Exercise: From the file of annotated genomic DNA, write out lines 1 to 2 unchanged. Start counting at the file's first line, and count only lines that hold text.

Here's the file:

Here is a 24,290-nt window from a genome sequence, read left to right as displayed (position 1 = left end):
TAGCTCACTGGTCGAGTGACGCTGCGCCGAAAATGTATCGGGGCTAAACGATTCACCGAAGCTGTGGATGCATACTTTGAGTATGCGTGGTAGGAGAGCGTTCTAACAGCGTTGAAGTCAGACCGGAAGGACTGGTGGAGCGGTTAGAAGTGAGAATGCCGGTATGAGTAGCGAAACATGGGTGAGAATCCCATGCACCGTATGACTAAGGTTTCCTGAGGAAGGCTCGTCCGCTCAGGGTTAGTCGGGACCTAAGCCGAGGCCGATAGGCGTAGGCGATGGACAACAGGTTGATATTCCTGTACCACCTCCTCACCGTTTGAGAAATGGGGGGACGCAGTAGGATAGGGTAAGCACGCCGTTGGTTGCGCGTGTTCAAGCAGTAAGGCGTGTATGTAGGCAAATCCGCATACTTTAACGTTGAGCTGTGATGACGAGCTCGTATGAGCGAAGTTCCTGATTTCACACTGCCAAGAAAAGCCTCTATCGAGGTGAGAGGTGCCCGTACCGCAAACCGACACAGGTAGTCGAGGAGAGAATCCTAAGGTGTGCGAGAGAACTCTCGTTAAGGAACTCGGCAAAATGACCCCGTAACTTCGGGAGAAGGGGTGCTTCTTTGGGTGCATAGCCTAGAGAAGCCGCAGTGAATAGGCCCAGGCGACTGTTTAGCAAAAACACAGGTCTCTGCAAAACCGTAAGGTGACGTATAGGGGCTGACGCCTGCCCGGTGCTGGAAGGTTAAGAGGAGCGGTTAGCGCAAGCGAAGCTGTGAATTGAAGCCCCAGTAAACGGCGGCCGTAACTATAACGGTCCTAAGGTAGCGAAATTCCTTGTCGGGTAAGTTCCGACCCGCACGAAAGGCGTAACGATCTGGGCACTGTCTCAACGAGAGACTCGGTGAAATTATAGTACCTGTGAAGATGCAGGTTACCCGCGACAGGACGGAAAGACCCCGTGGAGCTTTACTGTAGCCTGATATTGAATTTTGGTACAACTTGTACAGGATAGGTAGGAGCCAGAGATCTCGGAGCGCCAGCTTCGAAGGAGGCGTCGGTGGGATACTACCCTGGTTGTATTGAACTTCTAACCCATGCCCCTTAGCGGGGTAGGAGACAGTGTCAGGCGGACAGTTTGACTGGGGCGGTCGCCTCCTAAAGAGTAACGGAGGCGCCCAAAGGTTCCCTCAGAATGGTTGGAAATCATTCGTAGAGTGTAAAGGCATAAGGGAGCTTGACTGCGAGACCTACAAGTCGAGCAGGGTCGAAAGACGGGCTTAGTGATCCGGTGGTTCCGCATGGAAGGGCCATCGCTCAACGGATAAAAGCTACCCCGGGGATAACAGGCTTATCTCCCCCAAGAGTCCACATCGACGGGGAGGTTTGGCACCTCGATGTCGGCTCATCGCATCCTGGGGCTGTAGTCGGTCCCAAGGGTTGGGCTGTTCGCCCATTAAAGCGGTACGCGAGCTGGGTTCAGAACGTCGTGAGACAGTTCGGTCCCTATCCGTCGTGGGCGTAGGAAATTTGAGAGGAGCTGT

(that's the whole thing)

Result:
Here is a 24,290-nt window from a genome sequence, read left to right as displayed (position 1 = left end):
TAGCTCACTGGTCGAGTGACGCTGCGCCGAAAATGTATCGGGGCTAAACGATTCACCGAAGCTGTGGATGCATACTTTGAGTATGCGTGGTAGGAGAGCGTTCTAACAGCGTTGAAGTCAGACCGGAAGGACTGGTGGAGCGGTTAGAAGTGAGAATGCCGGTATGAGTAGCGAAACATGGGTGAGAATCCCATGCACCGTATGACTAAGGTTTCCTGAGGAAGGCTCGTCCGCTCAGGGTTAGTCGGGACCTAAGCCGAGGCCGATAGGCGTAGGCGATGGACAACAGGTTGATATTCCTGTACCACCTCCTCACCGTTTGAGAAATGGGGGGACGCAGTAGGATAGGGTAAGCACGCCGTTGGTTGCGCGTGTTCAAGCAGTAAGGCGTGTATGTAGGCAAATCCGCATACTTTAACGTTGAGCTGTGATGACGAGCTCGTATGAGCGAAGTTCCTGATTTCACACTGCCAAGAAAAGCCTCTATCGAGGTGAGAGGTGCCCGTACCGCAAACCGACACAGGTAGTCGAGGAGAGAATCCTAAGGTGTGCGAGAGAACTCTCGTTAAGGAACTCGGCAAAATGACCCCGTAACTTCGGGAGAAGGGGTGCTTCTTTGGGTGCATAGCCTAGAGAAGCCGCAGTGAATAGGCCCAGGCGACTGTTTAGCAAAAACACAGGTCTCTGCAAAACCGTAAGGTGACGTATAGGGGCTGACGCCTGCCCGGTGCTGGAAGGTTAAGAGGAGCGGTTAGCGCAAGCGAAGCTGTGAATTGAAGCCCCAGTAAACGGCGGCCGTAACTATAACGGTCCTAAGGTAGCGAAATTCCTTGTCGGGTAAGTTCCGACCCGCACGAAAGGCGTAACGATCTGGGCACTGTCTCAACGAGAGACTCGGTGAAATTATAGTACCTGTGAAGATGCAGGTTACCCGCGACAGGACGGAAAGACCCCGTGGAGCTTTACTGTAGCCTGATATTGAATTTTGGTACAACTTGTACAGGATAGGTAGGAGCCAGAGATCTCGGAGCGCCAGCTTCGAAGGAGGCGTCGGTGGGATACTACCCTGGTTGTATTGAACTTCTAACCCATGCCCCTTAGCGGGGTAGGAGACAGTGTCAGGCGGACAGTTTGACTGGGGCGGTCGCCTCCTAAAGAGTAACGGAGGCGCCCAAAGGTTCCCTCAGAATGGTTGGAAATCATTCGTAGAGTGTAAAGGCATAAGGGAGCTTGACTGCGAGACCTACAAGTCGAGCAGGGTCGAAAGACGGGCTTAGTGATCCGGTGGTTCCGCATGGAAGGGCCATCGCTCAACGGATAAAAGCTACCCCGGGGATAACAGGCTTATCTCCCCCAAGAGTCCACATCGACGGGGAGGTTTGGCACCTCGATGTCGGCTCATCGCATCCTGGGGCTGTAGTCGGTCCCAAGGGTTGGGCTGTTCGCCCATTAAAGCGGTACGCGAGCTGGGTTCAGAACGTCGTGAGACAGTTCGGTCCCTATCCGTCGTGGGCGTAGGAAATTTGAGAGGAGCTGT